Celebrities – the trolls of (virtual) global development?

Brendan Rigby's post on his facebook probably captures a sentiment that many of us share:
Duncan Green of From Poverty to Power (...) says that this Geldof-led band reformation feels like a mistake/step backwards. I agree. Surely, we've come further than this in 30 years in representation, knowledge and public campaigning? Why is Africa and African countries still the stage for the egos and guilt of others?
My initial response was short and simple:
I'm going to sit this one out. The default rituals of celebrity involvement are getting too tiresome for me. People like Geldof don't really want to listen, learn and change and are wasting my time...
But then I heard a distant knock on the my development blogging door and as an inner voice urged me to keep that door shut. I opened it nonetheless and let them in: The celebrity development trolls who usually operate on a strange reverse-hibernating system and wake up as important festivities in the Northern part of the planet are quickly approaching, e.g. Thanksgiving, Christmas or Hanukkah,…

I opened the door and all I could hear was a loud yell
Well, it depends…
Well, maybe read the Taxonomy of Arguments in Favor of Bad Aid again...

Our strange co-dependent relationship with the distant celebrity ‘other’
A few weeks ago a major German newspaper conducted important fieldwork: They identified one of their major commenting trolls and asked him for an interview (Hate on the Internet: I am that troll (in German).
The single, unemployed man in his mid 50s agreed and basically stated the obvious: How he enjoys derailing debates for the sake of it; how he throws in generalized prejudice for a cheap ‘finally someone says it like it really is’; how he vents his frustration on Twitter when he feels ‘censored’ and ignored by the moderators and how he moves on from one news site to the next.

But what I found equally important was the lack of self-reflection of the news site: Yes, it is easy to point fingers at trolls when complaining about the decline of quality of online debates, but at the same time the news sites are eager for the traffic, the clicks, the comments on the comments, the trolling for and against the trolls and returning visitors with more clicks and comments.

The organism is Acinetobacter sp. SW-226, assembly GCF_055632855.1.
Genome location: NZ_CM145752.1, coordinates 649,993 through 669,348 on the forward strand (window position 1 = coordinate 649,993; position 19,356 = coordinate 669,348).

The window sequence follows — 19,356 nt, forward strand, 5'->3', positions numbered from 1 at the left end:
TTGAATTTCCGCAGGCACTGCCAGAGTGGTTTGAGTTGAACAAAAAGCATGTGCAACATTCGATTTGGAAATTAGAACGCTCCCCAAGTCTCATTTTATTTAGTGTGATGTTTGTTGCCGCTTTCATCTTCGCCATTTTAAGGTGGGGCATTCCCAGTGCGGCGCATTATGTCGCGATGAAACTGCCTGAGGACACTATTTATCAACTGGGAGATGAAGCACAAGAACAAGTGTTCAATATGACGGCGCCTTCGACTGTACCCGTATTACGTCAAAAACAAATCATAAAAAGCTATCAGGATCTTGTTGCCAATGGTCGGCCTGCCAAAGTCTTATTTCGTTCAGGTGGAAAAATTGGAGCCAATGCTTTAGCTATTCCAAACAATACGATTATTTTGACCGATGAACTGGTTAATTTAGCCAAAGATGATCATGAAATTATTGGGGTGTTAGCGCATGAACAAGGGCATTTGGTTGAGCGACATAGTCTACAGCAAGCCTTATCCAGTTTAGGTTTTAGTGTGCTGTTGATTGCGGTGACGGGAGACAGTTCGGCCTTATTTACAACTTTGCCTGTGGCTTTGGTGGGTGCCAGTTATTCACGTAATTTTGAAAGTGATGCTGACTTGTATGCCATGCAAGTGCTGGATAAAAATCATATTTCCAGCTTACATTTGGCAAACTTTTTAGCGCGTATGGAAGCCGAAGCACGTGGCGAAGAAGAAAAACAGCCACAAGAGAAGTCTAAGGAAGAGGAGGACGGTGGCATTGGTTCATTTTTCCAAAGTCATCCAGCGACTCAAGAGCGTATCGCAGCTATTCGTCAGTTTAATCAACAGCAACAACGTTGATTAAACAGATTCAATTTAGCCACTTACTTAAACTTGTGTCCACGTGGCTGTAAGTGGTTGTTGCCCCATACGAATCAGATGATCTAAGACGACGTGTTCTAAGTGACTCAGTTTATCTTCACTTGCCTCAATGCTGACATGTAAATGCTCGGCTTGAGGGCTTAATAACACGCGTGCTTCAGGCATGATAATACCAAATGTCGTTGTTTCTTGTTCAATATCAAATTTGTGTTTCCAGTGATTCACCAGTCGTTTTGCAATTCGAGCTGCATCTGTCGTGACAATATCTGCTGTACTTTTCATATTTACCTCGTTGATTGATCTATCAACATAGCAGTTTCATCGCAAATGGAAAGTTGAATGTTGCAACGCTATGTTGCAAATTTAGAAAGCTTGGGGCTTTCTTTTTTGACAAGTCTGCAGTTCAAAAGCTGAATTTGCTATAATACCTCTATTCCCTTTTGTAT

Engaging with celebrity involvement in development often feels similar: You write about the bad job many celebrities do (e.g. Victoria Beckham), happy to receive a bit of traffic, some Likes and sharing, but deep down you and I know that this is not going to change celebrities’ behavior.
Some have started to educate themselves, but at the end of the day for every thoughtful intervention there are going to be five or so stereotyped pre-Christmas fundraisers, ill-prepared field trips to Africa and that nagging feeling that once, just once, the celebrity, PR person, friend, NGO etc. would have spent an hour to think it through, read up on basic stuff and ask one of the many, many experts some simple questions: ‘Is this a good idea? Should I be doing this?’

The 10,000 hour rule (+/-)
For all it’s worth, there is Malcolm Gladwell’s 10,000 hour rule: As much time as you have (hopefully) spent on your singing, acting, musical instrument or other artistic skills many of us have spent doing, researching, reading about, discussing or teaching development. There is an entertainment industry-and then there is a development industry. Maybe we should both work in the industry we know best?

I acknowledge that we are all entitled to opinions: I can write ‘I didn’t like your last movie’ and you can say ‘I want to help women in Africa’, but then we need to realize that my critique doesn’t trigger the urge to move to Hollywood and your urge may have real negative consequences ‘on the ground’. I can’t act-but you can’t save people.

But that’s the challenge with trolls: You should be ignoring them and yet there is a moment when lonely face-palming and distant weeping about bad ideas are not enough and you turn to the keyboard with the desperate hope that once, just once…

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